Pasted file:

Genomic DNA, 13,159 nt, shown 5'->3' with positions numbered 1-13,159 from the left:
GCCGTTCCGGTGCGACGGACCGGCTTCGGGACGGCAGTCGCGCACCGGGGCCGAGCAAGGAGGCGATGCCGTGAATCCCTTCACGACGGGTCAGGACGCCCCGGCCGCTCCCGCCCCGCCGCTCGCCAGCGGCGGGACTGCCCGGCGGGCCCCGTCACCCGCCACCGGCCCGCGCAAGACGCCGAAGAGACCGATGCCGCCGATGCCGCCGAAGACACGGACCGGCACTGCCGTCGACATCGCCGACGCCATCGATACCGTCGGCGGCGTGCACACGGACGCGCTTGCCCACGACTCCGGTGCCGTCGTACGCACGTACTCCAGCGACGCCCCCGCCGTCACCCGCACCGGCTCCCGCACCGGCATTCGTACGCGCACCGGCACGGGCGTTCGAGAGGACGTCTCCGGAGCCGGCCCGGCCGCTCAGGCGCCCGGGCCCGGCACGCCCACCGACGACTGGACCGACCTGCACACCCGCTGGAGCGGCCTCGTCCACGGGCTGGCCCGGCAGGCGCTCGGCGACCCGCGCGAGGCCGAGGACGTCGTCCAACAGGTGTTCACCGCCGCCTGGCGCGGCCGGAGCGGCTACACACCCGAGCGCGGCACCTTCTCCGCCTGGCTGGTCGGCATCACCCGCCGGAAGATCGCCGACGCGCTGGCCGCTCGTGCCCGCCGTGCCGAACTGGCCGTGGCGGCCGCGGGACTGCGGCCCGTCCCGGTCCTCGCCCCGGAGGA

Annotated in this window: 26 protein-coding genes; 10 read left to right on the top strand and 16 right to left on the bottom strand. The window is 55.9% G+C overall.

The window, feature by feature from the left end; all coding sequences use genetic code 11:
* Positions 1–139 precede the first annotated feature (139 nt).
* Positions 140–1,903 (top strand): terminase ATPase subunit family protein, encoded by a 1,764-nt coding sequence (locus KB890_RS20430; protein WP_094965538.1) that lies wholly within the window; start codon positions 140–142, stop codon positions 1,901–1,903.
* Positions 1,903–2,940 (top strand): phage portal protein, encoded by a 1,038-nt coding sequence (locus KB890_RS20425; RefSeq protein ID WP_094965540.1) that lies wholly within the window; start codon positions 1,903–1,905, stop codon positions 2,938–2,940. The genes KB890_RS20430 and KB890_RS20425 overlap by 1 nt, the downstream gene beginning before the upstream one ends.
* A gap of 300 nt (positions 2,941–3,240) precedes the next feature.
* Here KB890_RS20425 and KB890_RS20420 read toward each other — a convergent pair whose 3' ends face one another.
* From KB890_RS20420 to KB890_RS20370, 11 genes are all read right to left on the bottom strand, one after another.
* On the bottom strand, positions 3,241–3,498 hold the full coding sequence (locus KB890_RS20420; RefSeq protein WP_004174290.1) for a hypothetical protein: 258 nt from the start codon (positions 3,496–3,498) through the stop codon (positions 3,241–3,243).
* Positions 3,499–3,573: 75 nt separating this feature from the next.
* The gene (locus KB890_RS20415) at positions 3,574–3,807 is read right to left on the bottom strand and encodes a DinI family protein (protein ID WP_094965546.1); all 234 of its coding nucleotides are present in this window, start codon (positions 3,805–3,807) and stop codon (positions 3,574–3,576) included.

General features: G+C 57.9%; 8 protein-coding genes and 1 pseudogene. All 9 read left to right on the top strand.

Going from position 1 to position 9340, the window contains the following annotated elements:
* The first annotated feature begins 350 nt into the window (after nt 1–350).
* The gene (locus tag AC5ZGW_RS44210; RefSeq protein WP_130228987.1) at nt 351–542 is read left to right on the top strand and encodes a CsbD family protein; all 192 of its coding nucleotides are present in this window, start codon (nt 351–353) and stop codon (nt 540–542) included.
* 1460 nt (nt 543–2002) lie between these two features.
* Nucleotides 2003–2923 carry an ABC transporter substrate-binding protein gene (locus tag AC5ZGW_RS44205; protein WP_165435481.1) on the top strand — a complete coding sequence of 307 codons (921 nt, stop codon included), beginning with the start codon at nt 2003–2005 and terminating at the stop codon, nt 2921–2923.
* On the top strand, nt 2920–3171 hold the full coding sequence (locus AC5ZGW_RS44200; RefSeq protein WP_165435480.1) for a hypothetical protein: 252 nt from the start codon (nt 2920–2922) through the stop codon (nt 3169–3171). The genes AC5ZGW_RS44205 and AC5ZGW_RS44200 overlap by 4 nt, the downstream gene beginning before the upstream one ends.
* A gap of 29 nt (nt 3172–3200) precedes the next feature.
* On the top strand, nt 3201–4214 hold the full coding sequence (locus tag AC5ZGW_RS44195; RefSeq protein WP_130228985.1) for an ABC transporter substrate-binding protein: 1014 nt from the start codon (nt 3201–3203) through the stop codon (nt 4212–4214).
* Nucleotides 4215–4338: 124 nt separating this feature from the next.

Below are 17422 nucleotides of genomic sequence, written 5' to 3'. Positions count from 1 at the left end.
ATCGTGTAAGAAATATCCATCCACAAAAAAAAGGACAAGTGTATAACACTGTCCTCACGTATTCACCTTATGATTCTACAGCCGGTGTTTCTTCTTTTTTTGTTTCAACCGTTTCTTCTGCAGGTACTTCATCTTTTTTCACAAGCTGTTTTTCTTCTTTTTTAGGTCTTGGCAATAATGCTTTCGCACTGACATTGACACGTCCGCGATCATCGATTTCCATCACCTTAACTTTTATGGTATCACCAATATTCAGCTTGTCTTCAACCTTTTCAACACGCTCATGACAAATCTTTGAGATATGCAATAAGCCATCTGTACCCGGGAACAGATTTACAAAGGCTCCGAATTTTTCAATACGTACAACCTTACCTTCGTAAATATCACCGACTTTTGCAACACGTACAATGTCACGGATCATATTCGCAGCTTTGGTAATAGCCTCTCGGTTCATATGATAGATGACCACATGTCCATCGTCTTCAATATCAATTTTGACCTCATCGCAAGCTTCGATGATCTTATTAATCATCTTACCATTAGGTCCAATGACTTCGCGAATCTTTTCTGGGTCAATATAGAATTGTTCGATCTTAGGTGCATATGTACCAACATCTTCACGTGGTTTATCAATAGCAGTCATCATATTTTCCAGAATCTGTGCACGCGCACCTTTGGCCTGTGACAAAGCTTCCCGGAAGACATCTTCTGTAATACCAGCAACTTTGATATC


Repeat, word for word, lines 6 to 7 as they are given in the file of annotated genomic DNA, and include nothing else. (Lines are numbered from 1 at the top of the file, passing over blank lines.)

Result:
* Positions 140–1,903 (top strand): terminase ATPase subunit family protein, encoded by a 1,764-nt coding sequence (locus KB890_RS20430; protein WP_094965538.1) that lies wholly within the window; start codon positions 140–142, stop codon positions 1,901–1,903.
* Positions 1,903–2,940 (top strand): phage portal protein, encoded by a 1,038-nt coding sequence (locus KB890_RS20425; RefSeq protein ID WP_094965540.1) that lies wholly within the window; start codon positions 1,903–1,905, stop codon positions 2,938–2,940. The genes KB890_RS20430 and KB890_RS20425 overlap by 1 nt, the downstream gene beginning before the upstream one ends.